Large-body impacts cannot be predicted, although the probability (size-frequency) of large impacts on the Earth has been worked out, yielding frequencies of the order of one impact of a 1-km body every 500000 years. Another type of prediction, however, is that forthcoming from the consequences of a large-body impact. Prediction as validation of theory. What can be predicted are the consequences of a large impact, ranging from local and regional ejecta blankets to global climate changes leading to mass extinctions. It is the fulfillment of such predictions that has rendered strength to the impact-extinction theory for the Cretaceous-Tertiary (K/T) boundary, in contrast to predictions attached to widespread volcanism, such as at the Deccan traps in India, or sea-level changes.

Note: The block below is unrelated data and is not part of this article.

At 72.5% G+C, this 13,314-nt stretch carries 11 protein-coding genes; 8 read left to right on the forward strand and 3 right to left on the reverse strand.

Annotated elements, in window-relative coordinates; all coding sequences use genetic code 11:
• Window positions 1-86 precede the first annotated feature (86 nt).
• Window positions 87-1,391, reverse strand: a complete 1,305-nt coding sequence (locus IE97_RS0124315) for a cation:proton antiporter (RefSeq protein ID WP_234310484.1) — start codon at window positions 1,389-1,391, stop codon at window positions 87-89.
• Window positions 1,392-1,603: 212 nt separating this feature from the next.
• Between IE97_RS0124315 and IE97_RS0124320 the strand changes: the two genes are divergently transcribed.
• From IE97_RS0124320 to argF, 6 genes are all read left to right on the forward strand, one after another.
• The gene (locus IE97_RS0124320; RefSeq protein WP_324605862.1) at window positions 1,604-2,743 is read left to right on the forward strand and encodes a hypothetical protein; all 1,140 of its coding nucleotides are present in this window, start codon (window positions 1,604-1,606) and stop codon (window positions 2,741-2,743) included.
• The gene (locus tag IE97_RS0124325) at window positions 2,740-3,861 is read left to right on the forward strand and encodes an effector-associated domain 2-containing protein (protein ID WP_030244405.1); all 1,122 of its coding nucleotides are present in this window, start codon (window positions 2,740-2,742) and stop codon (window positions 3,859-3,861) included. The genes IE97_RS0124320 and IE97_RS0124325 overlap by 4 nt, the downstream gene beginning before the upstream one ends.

International Journal of Earth Sciences
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